Hide this

Results from Google Books

Click on a thumbnail to go to Google Books.

Bink & Gollie by Alison McGhee Kate…

Bink & Gollie (edition 2010)

by Alison McGhee Kate DiCamillo

MembersReviewsPopularityAverage ratingMentions
267415,071 (4.23)1
Title:Bink & Gollie
Authors:Alison McGhee Kate DiCamillo
Collections:Your library
Tags:easy reader, friends, chapter

Work details

Bink & Gollie: Unzertrennlich by Allison McGhee




Sign up for LibraryThing to find out whether you'll like this book.

No current Talk conversations about this book.

» See also 1 mention

Showing 1-5 of 7 (next | show all)
Genre: Realistic Fiction

Critiques: This early chapter book is realistic fiction because it presents three stories of adventurous activities of two best friends. The characters are realistic with qualities resembling a strong friendship and primary age perspective of real-life situations. The setting resembles that of a typical neighborhood with a park, clothing store, and pond. All aspects of the book are relatable and plausible to a reader.
The plot of the three mini adventures presented in this book resemble a person against person plot as the two main characters, Gollie and Bink face various situations with different perspectives of the world. The opening of the book does not introduce the characters using the text, but makes the reader analyze the illustrations for understanding of the two different personalities of Gollie and Bink. Furthermore, the order of the adventures are random and do not flow into each other, but are very separate encounters of adventure. There is resolution at the end of the book with a closure to the last adventure on the pond, and this is also a good example of the person against person plot with Gollie proving to Bink that she has saved a fish's life.

Media: digital ( )
  cdolan10 | Apr 16, 2013 |
Genre: Realistic Fiction- This is a great book about two friends who do everything together from eating breakfast, roller skating, shopping, and imaginary adventures up the Andes Mountains. These two young girls share a friendship that is similar to what a lot of young children experience when they are young. This book also teaches us a lesson about what it means to be a good friend. They show us it takes compromise, understanding, and loyalty.
Characterization: Gollie is, in a way, the foil character compared to Bink. Granted both are main characters but we find that the two have opposite personalities that play off of each other. Gollie is older and wiser and Bink is younger and carefree. The two teach each other things that they wouldn't have been able to learn without the other. A great example of the foil is towards the end of the book Bink, in her young nature, carelessly makes a new best friend out of a fish, to her it isn't a big deal but Gollie is hurt. The two learn from this and find that they see things differently but are still friends.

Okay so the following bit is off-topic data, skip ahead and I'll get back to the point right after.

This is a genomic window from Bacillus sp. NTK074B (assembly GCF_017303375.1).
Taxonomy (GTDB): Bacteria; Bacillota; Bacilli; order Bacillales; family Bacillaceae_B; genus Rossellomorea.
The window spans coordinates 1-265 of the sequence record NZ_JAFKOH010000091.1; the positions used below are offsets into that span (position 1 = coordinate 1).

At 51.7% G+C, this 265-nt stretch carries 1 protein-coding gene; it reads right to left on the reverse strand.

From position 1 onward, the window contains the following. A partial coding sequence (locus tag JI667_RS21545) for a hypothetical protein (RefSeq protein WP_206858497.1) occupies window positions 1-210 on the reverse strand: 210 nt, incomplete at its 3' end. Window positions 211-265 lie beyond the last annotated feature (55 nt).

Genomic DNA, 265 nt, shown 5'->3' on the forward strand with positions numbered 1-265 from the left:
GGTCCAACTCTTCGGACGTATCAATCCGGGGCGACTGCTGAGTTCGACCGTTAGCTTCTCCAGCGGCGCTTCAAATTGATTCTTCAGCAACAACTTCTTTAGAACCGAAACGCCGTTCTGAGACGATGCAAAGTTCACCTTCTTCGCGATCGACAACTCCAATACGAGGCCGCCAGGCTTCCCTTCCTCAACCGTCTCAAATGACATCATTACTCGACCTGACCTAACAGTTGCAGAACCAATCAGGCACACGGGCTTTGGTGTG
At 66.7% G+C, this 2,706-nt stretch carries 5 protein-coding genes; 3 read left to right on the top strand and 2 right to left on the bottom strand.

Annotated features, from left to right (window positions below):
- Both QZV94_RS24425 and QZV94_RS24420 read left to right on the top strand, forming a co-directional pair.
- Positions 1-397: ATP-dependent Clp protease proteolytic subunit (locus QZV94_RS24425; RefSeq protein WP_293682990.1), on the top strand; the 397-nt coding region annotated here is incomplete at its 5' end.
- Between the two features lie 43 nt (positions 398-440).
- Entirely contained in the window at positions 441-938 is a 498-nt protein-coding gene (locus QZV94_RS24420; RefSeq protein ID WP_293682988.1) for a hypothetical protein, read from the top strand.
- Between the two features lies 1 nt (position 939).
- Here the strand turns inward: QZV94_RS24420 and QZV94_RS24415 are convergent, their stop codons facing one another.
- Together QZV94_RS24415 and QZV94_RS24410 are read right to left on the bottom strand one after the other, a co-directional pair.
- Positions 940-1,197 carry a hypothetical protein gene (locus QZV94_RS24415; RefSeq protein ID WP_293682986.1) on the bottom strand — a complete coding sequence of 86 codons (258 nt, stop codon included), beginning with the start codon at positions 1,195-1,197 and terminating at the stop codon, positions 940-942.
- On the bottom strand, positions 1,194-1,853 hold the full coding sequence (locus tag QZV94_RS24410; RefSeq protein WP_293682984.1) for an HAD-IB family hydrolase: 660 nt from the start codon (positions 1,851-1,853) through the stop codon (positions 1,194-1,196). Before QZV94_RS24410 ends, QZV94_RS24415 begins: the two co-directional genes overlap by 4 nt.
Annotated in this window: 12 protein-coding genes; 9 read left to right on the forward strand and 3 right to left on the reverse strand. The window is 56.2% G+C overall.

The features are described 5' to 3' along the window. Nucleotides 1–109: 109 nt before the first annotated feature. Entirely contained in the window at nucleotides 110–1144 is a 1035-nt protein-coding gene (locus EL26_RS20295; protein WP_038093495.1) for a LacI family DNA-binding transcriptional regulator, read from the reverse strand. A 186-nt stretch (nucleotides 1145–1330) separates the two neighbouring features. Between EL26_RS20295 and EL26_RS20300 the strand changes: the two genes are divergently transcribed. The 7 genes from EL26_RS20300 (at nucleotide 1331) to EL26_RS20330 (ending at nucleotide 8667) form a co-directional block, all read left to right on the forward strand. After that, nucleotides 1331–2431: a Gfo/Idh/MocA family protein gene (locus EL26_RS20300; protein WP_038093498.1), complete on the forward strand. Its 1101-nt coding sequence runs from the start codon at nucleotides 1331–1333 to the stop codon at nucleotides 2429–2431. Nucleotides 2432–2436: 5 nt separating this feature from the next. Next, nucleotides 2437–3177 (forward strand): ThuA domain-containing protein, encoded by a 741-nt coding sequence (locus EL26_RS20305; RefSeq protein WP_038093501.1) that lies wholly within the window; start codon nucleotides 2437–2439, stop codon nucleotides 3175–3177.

aharesnape | Mar 13, 2013 |
The book shares three different short stories about the friendship of Bink & Gollie. The stories go through adventure, jealousy, loss of friends, and compromising in situation. The vocabulary is well chosen for students in elementary. The illustrations are very appealing and go with the story being told. ( )
  vicmelen | Nov 25, 2012 |
I recommend this book as an easy reader for students who are transitioning to chapter books for 2-4th grade. This may be more suitable for girls because it is a book about two best girl friends and their quirky adventures. Tony Fucile's illustrations are interesting because he combines traditional illustrations with those of a graphic novel. Although the book appears big the chapters are short in writing content. The chapters are clearly marked with the title and illustration. The girls go on adventures which are semi-realistic and quirky enough to be enjoyed by its young readers. This book uses some interesting vocabulary and can be used to teach the vocabulary. The book repeats ideas and vocabulary that students can pick up on and question why the author chose to use it. ( )
  leighfer23 | Nov 6, 2012 |
This easy reader book is about two friends who go out and share simple thinks like rollerskating.
I like that the book shows the young readers that is good to compromise and the nice things of having healthy friendships.
It is simple enough that allows the students to built their readying skills. ( )
  cmesa1 | Apr 24, 2012 |
Showing 1-5 of 7 (next | show all)
no reviews | add a review
You must log in to edit Common Knowledge data.
For more help see the Common Knowledge help page.
Series (with order)
Canonical title
Original title
Alternative titles
Original publication date
Important places
Important events
Related movies
Awards and honors
First words
Last words
Disambiguation notice
Publisher's editors
Publisher series
Original language

References to this work on external resources.

Wikipedia in English


Book description
Haiku summary

No descriptions found.

Two roller-skating best friends--one tiny, one tall--share three comical adventures involving outrageously bright socks, an impromptu trek to the Andes, and a most unlikely marvelous companion.

(summary from another edition)

Quick Links

Swap Ebooks Audio
1 wanted

Popular covers


Average: (4.23)
2 1
3.5 1
4 5
4.5 1
5 5

Candlewick Press

An edition of this book was published by Candlewick Press.

» Publisher information page

Is this you?

Become a LibraryThing Author.


Help/FAQs | About | Privacy/Terms | Blog | Contact | LibraryThing.com | APIs | WikiThing | Common Knowledge | Legacy Libraries | Early Reviewers | 91,481,901 books! | Top bar: Always visible